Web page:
closeup of piano keyboard“Treat everything you play on your instrument as an important piece of music, even if you are just warming up.”
-Wynton Marsalis
The Musician’s Way, p. 22

Countless musicians set their instruments aside as their lives unfold, yet their desire to make music remains.

If you’re a rusty musician, the following guidelines will help you rekindle your music making.

10 Tips for Rusty Musicians to Start Making Music Again

1. Renew Your Instrument
Buy fresh guitar strings, hire a piano tuner, have a technician set up a violin or replace worn pads on a flute, etc. If you lack an instrument, consider renting one so that you minimize initial costs (e.g., pianists might rent an electronic piano). If you’re a singer, resolve any allergy or other problems that affect your voice, and ensure adequate hydration.

2. Start Small
When you’re ready to resume playing or singing, let your first goals be attainable and stress-free as opposed to you committing to any public performances. You might play or sing a couple of scales daily, review a few etudes over the course of a month, improvise a bit, and learn undemanding short pieces for your own enjoyment.

3. Set an Easy Schedule
Outline limited amounts of time to practice, maybe just 15-20 minutes on most days. Then, increase your playing or singing time gradually, perhaps adding five minutes to your daily allotment each week. Doing so will help stoke your motivation and ensure that you avoid overuse injury.

4. Make a Commitment
Prepare a practice space, and then stand by your schedule. One strategy might be to commit to one month of concise practice sessions, and then set a new goal based on how that month turns out.The Musician's Way book cover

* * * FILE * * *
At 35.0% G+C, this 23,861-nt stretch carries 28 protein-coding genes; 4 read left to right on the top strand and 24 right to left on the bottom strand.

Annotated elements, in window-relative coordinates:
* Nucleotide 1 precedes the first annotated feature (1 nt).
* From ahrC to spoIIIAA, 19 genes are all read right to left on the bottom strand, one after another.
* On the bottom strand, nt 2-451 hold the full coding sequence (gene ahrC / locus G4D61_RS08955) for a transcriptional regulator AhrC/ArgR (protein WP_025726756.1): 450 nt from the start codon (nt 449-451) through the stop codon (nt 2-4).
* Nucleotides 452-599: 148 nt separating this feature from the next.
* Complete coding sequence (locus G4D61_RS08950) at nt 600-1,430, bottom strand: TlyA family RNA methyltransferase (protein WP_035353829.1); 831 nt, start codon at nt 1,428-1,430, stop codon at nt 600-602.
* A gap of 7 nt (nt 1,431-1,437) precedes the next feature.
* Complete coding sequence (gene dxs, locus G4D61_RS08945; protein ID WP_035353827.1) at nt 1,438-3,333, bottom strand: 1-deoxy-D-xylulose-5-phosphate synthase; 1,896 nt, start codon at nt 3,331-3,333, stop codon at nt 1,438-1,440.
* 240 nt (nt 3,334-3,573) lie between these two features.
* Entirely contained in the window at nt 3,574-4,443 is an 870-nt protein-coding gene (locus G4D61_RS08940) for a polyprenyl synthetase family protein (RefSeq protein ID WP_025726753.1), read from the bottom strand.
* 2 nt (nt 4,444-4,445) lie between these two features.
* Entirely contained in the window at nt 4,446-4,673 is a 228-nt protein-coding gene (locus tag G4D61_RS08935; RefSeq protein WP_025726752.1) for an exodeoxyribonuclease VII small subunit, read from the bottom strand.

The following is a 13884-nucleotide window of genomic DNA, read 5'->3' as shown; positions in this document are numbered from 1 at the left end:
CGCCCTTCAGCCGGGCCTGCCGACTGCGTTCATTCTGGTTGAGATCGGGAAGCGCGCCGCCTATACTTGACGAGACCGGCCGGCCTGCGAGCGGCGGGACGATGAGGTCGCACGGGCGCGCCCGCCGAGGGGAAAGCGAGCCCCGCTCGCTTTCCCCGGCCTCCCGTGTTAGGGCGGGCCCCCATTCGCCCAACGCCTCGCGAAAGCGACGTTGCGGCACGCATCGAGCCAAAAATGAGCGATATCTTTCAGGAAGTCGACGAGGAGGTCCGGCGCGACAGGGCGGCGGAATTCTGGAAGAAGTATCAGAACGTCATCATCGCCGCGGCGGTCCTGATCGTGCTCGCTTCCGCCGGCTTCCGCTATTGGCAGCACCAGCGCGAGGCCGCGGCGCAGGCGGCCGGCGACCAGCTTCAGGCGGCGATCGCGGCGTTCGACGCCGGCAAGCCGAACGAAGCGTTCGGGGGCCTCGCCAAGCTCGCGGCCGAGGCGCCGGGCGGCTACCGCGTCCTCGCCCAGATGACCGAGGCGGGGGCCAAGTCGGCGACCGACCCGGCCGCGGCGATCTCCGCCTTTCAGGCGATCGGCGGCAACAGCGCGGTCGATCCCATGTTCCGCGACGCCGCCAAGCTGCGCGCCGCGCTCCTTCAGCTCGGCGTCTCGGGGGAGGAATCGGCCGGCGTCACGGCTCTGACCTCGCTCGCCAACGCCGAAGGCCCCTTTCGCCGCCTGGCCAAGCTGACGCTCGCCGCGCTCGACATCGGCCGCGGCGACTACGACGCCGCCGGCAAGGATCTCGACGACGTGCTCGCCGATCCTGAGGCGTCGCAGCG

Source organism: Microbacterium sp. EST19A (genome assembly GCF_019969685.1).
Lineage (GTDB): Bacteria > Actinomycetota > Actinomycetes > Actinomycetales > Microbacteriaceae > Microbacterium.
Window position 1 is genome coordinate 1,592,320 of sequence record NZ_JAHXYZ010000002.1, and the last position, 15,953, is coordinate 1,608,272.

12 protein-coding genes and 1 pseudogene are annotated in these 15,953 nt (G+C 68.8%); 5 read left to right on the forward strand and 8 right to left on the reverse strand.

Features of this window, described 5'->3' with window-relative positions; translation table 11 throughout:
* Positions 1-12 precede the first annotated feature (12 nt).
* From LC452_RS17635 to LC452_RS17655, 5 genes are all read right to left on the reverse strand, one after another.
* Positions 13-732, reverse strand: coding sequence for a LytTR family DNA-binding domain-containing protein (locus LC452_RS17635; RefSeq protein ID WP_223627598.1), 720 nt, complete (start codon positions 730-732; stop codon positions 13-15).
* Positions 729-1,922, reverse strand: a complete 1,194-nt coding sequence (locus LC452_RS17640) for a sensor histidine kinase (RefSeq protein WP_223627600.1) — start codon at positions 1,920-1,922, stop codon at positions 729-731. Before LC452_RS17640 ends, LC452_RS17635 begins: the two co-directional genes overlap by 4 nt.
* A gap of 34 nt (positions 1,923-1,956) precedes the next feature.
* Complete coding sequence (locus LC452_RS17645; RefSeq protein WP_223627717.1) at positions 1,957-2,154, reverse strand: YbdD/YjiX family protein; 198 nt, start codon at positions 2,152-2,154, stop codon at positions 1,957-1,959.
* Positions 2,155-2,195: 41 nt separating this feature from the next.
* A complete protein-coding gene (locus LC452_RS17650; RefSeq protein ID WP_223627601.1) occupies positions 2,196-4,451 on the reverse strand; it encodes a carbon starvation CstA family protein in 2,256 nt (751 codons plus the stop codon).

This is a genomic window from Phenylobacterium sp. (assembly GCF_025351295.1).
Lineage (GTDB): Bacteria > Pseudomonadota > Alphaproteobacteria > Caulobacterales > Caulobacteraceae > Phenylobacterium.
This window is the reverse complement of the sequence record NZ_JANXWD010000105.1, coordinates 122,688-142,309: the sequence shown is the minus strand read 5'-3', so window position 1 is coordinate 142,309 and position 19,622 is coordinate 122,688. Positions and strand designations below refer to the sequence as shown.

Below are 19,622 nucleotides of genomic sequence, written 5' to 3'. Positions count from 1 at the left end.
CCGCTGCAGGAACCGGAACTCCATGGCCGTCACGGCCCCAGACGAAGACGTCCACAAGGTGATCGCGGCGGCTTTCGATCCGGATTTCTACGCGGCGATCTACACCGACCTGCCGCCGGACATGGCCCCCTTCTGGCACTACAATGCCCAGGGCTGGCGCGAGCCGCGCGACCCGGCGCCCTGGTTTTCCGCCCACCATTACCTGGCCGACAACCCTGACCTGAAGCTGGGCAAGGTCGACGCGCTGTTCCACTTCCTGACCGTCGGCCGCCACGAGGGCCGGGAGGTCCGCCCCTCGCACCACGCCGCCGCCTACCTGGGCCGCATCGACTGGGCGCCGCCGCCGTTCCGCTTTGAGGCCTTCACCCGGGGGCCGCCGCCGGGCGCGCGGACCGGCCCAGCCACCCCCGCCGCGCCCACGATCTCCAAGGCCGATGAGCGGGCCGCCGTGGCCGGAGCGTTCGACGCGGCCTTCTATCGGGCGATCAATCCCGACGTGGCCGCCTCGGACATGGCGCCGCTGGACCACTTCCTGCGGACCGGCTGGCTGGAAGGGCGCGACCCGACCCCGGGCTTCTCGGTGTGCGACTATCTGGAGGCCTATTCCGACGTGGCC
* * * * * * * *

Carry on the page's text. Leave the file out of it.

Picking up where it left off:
5. Choose Accessible Material
Opt for music that’s both personally appealing and technically straightforward. Such accessible music enables you to focus on artistic expression. Sources for free scores are compiled at

6. Savor Every Note
Even if you’re starting off by just playing the likes of long tones and slow exercises, or you’re singing scales and arpeggios, listen deeply, and bring every sound to life.

7. Join In
As your confidence returns over the initial month or two, as a second goal, you might join a volunteer ensemble, take a group class, or sign up for lessons, whether online or in person with a local teacher.

8. Enlist Supporters
Early on, discuss with family members your thoughts about returning to musical activities, and give them the opportunity to support you. Otherwise, your change of habits could be misunderstood.

9. Keep Music in Mind
Fuel your creativity by listening to music, watching videos, and studying texts such as The Musician’s Way.

10. Share Your Achievements
When the time seems right, set up brief practice performances for friends and family members. In that way, you can restore your performance skills, and both you and those you care about benefit from your creative renaissance.

The Musician’s Way offers inclusive guidelines for rusty and active musicians alike.

Related posts:
The 3 Components of Deep Practice
Beautiful Repetition
A Different Kind of Slow Practice
Habits of Excellence
The Total Warm-Up

© 2015 Gerald Klickstein
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